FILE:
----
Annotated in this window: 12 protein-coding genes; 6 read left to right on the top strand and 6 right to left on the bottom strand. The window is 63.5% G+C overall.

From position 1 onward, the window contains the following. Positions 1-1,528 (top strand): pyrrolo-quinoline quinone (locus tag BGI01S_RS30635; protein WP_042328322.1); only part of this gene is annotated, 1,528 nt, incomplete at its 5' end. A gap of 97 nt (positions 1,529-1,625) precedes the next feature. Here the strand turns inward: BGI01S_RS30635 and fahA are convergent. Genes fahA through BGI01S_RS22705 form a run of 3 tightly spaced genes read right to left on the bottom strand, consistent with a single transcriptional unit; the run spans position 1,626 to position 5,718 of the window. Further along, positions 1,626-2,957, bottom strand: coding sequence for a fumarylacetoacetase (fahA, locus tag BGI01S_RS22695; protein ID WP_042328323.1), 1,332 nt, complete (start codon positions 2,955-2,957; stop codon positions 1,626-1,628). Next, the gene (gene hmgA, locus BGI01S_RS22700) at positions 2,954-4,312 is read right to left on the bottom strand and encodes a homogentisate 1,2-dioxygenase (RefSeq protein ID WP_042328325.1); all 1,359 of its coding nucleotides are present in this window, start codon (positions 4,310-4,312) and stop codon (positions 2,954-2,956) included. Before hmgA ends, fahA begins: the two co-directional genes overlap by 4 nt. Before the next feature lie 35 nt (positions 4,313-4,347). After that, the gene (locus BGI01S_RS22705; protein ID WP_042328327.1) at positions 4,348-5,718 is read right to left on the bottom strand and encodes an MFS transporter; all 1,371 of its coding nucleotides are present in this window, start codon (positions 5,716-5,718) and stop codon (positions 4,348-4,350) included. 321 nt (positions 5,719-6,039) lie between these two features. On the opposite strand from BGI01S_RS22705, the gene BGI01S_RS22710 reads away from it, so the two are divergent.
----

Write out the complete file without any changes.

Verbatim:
Annotated in this window: 12 protein-coding genes; 6 read left to right on the top strand and 6 right to left on the bottom strand. The window is 63.5% G+C overall.

From position 1 onward, the window contains the following. Positions 1-1,528 (top strand): pyrrolo-quinoline quinone (locus tag BGI01S_RS30635; protein WP_042328322.1); only part of this gene is annotated, 1,528 nt, incomplete at its 5' end. A gap of 97 nt (positions 1,529-1,625) precedes the next feature. Here the strand turns inward: BGI01S_RS30635 and fahA are convergent. Genes fahA through BGI01S_RS22705 form a run of 3 tightly spaced genes read right to left on the bottom strand, consistent with a single transcriptional unit; the run spans position 1,626 to position 5,718 of the window. Further along, positions 1,626-2,957, bottom strand: coding sequence for a fumarylacetoacetase (fahA, locus tag BGI01S_RS22695; protein ID WP_042328323.1), 1,332 nt, complete (start codon positions 2,955-2,957; stop codon positions 1,626-1,628). Next, the gene (gene hmgA, locus BGI01S_RS22700) at positions 2,954-4,312 is read right to left on the bottom strand and encodes a homogentisate 1,2-dioxygenase (RefSeq protein ID WP_042328325.1); all 1,359 of its coding nucleotides are present in this window, start codon (positions 4,310-4,312) and stop codon (positions 2,954-2,956) included. Before hmgA ends, fahA begins: the two co-directional genes overlap by 4 nt. Before the next feature lie 35 nt (positions 4,313-4,347). After that, the gene (locus BGI01S_RS22705; protein ID WP_042328327.1) at positions 4,348-5,718 is read right to left on the bottom strand and encodes an MFS transporter; all 1,371 of its coding nucleotides are present in this window, start codon (positions 5,716-5,718) and stop codon (positions 4,348-4,350) included. 321 nt (positions 5,719-6,039) lie between these two features. On the opposite strand from BGI01S_RS22705, the gene BGI01S_RS22710 reads away from it, so the two are divergent.